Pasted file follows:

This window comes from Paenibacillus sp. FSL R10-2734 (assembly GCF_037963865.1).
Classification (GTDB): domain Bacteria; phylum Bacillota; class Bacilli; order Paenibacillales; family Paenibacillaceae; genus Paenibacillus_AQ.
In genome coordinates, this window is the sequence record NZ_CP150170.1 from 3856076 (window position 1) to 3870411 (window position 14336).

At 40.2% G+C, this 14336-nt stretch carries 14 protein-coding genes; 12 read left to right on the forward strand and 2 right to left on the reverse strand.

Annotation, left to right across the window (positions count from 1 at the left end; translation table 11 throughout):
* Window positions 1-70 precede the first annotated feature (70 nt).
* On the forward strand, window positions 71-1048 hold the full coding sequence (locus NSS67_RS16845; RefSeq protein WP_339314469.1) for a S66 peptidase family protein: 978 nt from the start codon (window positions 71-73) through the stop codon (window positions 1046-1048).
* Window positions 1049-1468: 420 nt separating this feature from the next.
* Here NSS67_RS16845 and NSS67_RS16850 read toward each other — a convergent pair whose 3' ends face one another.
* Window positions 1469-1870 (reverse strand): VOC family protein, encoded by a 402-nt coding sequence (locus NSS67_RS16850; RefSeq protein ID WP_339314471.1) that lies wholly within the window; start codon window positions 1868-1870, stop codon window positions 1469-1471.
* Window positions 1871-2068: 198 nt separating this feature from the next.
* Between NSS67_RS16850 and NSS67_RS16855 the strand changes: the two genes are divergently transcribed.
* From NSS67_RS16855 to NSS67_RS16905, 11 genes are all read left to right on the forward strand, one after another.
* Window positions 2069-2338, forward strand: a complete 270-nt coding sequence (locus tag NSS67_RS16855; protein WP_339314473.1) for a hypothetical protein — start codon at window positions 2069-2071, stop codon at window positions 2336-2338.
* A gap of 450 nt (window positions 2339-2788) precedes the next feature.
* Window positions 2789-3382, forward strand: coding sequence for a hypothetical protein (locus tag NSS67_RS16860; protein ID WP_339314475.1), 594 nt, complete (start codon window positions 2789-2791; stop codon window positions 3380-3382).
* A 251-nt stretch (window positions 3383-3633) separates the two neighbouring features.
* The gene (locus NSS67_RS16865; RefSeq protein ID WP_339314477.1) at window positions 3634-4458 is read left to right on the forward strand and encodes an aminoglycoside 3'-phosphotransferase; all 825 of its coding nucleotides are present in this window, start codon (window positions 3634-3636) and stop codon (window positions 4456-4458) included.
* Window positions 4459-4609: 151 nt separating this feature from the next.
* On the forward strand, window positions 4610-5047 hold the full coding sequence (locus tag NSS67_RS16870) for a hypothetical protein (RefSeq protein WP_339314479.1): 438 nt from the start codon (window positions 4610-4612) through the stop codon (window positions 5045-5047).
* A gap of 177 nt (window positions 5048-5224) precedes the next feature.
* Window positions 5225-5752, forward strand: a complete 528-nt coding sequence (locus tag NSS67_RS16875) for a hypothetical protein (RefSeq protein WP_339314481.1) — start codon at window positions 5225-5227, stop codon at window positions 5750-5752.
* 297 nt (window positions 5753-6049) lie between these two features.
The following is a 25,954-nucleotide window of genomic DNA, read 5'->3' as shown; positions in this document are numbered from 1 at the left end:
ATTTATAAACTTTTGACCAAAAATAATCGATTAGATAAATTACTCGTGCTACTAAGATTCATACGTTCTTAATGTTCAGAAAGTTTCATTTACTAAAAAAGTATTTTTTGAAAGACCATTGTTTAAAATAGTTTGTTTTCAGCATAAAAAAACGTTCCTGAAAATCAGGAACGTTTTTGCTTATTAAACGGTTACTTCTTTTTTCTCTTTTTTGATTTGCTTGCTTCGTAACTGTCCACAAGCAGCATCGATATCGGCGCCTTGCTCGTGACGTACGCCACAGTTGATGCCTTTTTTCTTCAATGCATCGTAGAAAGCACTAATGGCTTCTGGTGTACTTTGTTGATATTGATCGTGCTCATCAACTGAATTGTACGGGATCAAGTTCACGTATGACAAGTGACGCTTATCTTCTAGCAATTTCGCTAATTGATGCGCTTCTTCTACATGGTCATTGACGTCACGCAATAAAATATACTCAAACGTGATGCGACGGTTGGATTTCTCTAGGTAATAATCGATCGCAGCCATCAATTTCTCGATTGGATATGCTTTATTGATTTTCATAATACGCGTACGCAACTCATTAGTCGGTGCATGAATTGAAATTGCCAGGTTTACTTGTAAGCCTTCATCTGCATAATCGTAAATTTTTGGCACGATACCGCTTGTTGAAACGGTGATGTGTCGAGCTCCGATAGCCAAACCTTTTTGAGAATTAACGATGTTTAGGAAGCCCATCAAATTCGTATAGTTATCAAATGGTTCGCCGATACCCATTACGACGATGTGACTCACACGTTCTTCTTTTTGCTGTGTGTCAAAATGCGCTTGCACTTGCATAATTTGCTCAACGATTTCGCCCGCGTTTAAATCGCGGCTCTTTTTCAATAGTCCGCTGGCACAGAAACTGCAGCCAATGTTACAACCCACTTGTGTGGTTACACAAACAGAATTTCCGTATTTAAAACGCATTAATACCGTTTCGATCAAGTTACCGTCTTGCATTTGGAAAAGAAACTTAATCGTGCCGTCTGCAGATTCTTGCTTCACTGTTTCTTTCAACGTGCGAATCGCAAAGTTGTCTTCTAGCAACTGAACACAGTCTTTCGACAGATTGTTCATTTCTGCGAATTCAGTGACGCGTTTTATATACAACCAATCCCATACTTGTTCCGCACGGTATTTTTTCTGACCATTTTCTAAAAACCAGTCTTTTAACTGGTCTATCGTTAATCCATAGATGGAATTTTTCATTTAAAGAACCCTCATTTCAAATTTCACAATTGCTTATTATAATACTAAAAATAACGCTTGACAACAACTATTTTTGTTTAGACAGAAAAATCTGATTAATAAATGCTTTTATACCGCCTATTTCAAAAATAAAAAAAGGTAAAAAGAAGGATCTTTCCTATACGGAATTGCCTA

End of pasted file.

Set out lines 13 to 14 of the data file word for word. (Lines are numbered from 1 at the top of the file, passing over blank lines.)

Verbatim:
* From NSS67_RS16855 to NSS67_RS16905, 11 genes are all read left to right on the forward strand, one after another.
* Window positions 2069-2338, forward strand: a complete 270-nt coding sequence (locus tag NSS67_RS16855; protein WP_339314473.1) for a hypothetical protein — start codon at window positions 2069-2071, stop codon at window positions 2336-2338.